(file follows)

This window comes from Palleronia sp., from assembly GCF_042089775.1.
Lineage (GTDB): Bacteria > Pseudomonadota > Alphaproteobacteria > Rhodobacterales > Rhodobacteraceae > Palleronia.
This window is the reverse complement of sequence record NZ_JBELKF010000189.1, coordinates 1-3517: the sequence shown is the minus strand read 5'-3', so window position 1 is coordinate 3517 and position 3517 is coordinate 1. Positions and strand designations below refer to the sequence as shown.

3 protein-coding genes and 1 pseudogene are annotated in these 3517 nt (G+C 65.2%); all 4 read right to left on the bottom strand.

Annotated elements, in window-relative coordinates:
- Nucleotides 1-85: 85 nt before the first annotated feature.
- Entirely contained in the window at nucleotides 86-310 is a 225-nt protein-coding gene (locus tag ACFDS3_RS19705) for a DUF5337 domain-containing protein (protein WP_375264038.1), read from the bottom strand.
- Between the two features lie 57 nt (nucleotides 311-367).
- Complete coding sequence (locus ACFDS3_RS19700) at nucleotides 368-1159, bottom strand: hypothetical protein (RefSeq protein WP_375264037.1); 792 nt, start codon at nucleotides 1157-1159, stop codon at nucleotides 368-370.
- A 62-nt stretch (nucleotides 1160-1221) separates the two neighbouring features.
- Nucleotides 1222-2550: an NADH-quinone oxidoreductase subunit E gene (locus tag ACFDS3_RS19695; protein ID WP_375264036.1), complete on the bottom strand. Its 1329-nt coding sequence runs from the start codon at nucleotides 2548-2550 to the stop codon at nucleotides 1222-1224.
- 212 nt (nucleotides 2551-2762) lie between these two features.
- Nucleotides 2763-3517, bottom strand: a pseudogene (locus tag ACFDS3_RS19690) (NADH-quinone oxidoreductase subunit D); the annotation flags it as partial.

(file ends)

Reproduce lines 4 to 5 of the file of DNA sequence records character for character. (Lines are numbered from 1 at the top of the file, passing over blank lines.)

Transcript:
3 protein-coding genes and 1 pseudogene are annotated in these 3517 nt (G+C 65.2%); all 4 read right to left on the bottom strand.

Annotated elements, in window-relative coordinates: